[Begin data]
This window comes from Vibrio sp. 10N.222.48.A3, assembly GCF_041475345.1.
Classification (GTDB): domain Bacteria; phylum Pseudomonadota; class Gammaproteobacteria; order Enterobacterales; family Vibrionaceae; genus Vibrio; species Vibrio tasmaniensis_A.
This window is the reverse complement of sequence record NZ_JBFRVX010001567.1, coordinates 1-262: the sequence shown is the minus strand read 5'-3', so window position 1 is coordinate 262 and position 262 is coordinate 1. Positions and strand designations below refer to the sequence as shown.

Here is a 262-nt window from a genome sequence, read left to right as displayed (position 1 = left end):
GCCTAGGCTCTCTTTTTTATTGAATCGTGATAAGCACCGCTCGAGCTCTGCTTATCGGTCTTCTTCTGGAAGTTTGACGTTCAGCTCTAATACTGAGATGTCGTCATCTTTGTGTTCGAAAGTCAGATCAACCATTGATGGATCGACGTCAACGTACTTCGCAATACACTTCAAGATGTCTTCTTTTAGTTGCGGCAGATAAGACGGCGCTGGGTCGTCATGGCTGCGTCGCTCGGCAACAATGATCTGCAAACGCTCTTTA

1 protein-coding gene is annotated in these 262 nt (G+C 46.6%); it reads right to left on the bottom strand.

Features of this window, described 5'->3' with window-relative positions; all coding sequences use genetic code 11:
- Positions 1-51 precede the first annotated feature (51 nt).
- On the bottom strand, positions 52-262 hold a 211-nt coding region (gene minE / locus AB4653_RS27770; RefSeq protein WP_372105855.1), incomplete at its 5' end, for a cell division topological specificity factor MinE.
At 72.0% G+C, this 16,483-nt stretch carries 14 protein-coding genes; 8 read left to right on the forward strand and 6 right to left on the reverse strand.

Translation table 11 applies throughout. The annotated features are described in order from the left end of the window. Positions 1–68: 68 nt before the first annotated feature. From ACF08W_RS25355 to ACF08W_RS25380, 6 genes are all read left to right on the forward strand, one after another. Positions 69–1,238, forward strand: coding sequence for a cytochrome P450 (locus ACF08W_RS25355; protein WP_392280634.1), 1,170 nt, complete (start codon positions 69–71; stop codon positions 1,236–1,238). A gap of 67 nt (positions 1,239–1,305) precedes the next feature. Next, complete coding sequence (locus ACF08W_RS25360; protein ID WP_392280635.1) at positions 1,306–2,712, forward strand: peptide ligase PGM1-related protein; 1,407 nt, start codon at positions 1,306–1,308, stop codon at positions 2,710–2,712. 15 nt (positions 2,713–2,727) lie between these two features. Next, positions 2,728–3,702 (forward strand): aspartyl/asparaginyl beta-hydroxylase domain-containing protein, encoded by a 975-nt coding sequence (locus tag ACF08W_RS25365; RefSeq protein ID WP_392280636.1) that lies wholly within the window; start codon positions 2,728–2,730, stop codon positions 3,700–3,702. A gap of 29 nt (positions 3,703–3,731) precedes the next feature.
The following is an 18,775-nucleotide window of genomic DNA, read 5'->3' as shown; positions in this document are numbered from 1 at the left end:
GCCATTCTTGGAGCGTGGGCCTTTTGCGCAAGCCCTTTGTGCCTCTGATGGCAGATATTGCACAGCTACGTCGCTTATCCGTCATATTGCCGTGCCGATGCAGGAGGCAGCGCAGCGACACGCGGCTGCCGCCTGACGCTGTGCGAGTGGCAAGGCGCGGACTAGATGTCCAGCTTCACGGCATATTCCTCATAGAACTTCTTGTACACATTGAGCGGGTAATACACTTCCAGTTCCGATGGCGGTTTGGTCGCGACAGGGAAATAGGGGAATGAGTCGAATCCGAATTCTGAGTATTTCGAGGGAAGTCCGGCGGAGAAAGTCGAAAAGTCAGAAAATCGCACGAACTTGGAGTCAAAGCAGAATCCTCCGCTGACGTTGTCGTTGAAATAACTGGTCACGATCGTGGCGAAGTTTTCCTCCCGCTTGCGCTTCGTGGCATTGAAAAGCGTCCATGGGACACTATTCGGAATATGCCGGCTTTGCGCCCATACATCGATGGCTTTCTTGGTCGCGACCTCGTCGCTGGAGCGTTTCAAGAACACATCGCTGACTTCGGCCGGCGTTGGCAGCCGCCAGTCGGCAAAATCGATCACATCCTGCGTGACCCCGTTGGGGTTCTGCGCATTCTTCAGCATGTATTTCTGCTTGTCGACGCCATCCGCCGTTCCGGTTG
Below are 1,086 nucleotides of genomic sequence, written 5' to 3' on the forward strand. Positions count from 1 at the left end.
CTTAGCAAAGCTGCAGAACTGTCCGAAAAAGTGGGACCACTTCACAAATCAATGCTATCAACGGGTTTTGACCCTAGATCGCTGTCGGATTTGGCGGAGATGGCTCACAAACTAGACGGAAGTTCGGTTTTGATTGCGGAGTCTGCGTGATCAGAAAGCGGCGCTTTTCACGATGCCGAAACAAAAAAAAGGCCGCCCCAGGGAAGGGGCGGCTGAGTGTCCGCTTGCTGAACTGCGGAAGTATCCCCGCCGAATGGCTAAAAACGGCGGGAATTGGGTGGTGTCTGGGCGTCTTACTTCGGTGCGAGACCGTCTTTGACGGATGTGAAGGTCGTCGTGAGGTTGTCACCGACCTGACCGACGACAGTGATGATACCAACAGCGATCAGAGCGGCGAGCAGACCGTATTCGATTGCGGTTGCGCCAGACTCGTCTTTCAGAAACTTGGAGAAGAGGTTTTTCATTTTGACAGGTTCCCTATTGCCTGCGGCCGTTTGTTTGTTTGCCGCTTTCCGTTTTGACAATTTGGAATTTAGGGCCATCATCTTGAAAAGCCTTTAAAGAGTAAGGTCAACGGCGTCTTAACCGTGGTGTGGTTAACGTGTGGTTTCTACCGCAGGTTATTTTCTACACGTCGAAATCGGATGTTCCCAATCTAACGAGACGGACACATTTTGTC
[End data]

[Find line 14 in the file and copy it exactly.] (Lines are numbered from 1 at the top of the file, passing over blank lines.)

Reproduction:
Below are 1,086 nucleotides of genomic sequence, written 5' to 3' on the forward strand. Positions count from 1 at the left end.